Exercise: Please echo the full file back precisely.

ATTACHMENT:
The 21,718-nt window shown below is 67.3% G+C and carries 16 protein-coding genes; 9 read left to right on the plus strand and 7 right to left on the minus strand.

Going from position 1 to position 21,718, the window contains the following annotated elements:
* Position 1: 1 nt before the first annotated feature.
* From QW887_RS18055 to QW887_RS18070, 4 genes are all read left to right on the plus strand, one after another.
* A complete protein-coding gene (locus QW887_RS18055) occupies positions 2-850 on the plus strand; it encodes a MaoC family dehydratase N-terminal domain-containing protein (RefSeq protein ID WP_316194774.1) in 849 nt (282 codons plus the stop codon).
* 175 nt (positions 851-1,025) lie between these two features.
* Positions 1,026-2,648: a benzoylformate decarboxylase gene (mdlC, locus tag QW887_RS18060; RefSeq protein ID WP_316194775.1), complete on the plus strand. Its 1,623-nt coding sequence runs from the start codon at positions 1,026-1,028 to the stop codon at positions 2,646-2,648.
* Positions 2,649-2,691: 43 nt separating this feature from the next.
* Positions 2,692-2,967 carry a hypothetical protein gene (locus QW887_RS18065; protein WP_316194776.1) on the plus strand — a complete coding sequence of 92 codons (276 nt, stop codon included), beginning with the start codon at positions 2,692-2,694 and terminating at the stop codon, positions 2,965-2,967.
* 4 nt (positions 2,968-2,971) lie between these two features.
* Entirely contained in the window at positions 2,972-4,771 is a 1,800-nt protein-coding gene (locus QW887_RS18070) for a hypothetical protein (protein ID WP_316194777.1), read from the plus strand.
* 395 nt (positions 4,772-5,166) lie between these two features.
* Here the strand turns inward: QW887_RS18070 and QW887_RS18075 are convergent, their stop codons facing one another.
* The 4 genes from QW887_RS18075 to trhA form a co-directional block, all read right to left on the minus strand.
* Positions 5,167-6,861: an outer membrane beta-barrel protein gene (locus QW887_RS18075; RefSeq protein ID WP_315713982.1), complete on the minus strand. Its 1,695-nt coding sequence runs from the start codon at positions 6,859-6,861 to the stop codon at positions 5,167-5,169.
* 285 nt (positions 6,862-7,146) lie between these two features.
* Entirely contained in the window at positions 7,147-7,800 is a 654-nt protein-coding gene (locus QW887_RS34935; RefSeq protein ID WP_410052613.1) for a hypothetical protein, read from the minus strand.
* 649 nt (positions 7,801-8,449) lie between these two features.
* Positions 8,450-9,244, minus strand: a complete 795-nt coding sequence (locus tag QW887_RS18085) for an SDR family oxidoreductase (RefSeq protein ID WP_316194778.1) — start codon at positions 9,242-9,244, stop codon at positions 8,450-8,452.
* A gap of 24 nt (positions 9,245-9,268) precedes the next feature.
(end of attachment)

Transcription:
The 21,718-nt window shown below is 67.3% G+C and carries 16 protein-coding genes; 9 read left to right on the plus strand and 7 right to left on the minus strand.

Going from position 1 to position 21,718, the window contains the following annotated elements:
* Position 1: 1 nt before the first annotated feature.
* From QW887_RS18055 to QW887_RS18070, 4 genes are all read left to right on the plus strand, one after another.
* A complete protein-coding gene (locus QW887_RS18055) occupies positions 2-850 on the plus strand; it encodes a MaoC family dehydratase N-terminal domain-containing protein (RefSeq protein ID WP_316194774.1) in 849 nt (282 codons plus the stop codon).
* 175 nt (positions 851-1,025) lie between these two features.
* Positions 1,026-2,648: a benzoylformate decarboxylase gene (mdlC, locus tag QW887_RS18060; RefSeq protein ID WP_316194775.1), complete on the plus strand. Its 1,623-nt coding sequence runs from the start codon at positions 1,026-1,028 to the stop codon at positions 2,646-2,648.
* Positions 2,649-2,691: 43 nt separating this feature from the next.
* Positions 2,692-2,967 carry a hypothetical protein gene (locus QW887_RS18065; protein WP_316194776.1) on the plus strand — a complete coding sequence of 92 codons (276 nt, stop codon included), beginning with the start codon at positions 2,692-2,694 and terminating at the stop codon, positions 2,965-2,967.
* 4 nt (positions 2,968-2,971) lie between these two features.
* Entirely contained in the window at positions 2,972-4,771 is a 1,800-nt protein-coding gene (locus QW887_RS18070) for a hypothetical protein (protein ID WP_316194777.1), read from the plus strand.
* 395 nt (positions 4,772-5,166) lie between these two features.
* Here the strand turns inward: QW887_RS18070 and QW887_RS18075 are convergent, their stop codons facing one another.
* The 4 genes from QW887_RS18075 to trhA form a co-directional block, all read right to left on the minus strand.
* Positions 5,167-6,861: an outer membrane beta-barrel protein gene (locus QW887_RS18075; RefSeq protein ID WP_315713982.1), complete on the minus strand. Its 1,695-nt coding sequence runs from the start codon at positions 6,859-6,861 to the stop codon at positions 5,167-5,169.
* 285 nt (positions 6,862-7,146) lie between these two features.
* Entirely contained in the window at positions 7,147-7,800 is a 654-nt protein-coding gene (locus QW887_RS34935; RefSeq protein ID WP_410052613.1) for a hypothetical protein, read from the minus strand.
* 649 nt (positions 7,801-8,449) lie between these two features.
* Positions 8,450-9,244, minus strand: a complete 795-nt coding sequence (locus tag QW887_RS18085) for an SDR family oxidoreductase (RefSeq protein ID WP_316194778.1) — start codon at positions 9,242-9,244, stop codon at positions 8,450-8,452.
* A gap of 24 nt (positions 9,245-9,268) precedes the next feature.